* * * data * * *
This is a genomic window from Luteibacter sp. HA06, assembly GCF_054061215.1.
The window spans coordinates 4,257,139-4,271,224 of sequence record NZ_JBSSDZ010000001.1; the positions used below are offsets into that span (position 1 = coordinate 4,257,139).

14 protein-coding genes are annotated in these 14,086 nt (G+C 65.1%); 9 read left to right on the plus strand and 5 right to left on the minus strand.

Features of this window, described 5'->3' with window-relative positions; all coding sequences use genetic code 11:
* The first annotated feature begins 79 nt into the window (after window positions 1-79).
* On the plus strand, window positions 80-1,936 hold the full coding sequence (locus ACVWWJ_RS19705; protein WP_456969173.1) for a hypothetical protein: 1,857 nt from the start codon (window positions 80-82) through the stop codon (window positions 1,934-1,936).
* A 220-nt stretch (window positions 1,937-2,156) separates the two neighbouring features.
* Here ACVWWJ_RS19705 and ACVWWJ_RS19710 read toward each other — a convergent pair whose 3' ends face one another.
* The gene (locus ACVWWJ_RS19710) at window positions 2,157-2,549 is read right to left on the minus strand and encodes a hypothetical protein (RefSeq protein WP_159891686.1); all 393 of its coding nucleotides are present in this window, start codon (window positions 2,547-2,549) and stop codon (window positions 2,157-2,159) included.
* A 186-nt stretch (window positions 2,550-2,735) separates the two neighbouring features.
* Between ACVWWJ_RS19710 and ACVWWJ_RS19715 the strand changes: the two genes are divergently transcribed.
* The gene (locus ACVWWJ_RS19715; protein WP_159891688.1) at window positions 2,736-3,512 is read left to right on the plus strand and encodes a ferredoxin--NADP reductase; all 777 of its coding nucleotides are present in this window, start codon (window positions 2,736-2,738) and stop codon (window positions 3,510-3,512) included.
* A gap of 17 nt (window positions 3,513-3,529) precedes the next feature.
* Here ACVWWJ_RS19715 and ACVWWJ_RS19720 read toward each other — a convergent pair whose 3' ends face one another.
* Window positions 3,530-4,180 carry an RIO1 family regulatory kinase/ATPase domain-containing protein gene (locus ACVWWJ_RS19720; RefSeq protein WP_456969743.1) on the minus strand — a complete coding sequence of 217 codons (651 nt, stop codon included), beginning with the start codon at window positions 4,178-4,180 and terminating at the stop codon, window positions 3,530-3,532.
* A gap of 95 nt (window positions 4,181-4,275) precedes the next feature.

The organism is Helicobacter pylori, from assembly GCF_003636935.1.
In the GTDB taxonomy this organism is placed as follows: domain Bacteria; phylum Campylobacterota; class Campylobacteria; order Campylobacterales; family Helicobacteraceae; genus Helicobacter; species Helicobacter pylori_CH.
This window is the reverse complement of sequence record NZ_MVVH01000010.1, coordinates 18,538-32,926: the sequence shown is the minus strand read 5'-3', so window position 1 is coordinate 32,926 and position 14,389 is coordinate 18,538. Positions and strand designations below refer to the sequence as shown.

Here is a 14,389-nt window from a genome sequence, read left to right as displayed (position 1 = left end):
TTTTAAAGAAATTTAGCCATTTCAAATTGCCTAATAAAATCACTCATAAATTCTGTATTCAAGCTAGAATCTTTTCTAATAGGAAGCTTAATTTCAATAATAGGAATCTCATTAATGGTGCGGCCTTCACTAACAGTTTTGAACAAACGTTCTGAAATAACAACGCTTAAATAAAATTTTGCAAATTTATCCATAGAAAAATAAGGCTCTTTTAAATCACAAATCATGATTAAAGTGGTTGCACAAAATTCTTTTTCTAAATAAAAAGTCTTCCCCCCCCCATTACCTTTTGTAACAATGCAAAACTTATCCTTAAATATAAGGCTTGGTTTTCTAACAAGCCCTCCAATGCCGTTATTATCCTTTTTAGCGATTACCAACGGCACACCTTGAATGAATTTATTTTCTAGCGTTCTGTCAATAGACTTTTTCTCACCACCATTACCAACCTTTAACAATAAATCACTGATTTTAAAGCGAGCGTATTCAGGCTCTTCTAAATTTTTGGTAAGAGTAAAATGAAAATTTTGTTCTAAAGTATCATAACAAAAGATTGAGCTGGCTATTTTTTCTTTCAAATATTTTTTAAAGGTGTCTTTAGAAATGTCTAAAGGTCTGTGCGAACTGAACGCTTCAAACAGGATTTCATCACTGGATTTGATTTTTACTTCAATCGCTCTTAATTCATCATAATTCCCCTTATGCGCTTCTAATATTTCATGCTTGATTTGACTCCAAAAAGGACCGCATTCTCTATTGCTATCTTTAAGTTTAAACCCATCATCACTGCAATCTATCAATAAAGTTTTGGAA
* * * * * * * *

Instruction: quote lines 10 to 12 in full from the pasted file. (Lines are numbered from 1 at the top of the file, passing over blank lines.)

* A 186-nt stretch (window positions 2,550-2,735) separates the two neighbouring features.
* Between ACVWWJ_RS19710 and ACVWWJ_RS19715 the strand changes: the two genes are divergently transcribed.
* The gene (locus ACVWWJ_RS19715; protein WP_159891688.1) at window positions 2,736-3,512 is read left to right on the plus strand and encodes a ferredoxin--NADP reductase; all 777 of its coding nucleotides are present in this window, start codon (window positions 2,736-2,738) and stop codon (window positions 3,510-3,512) included.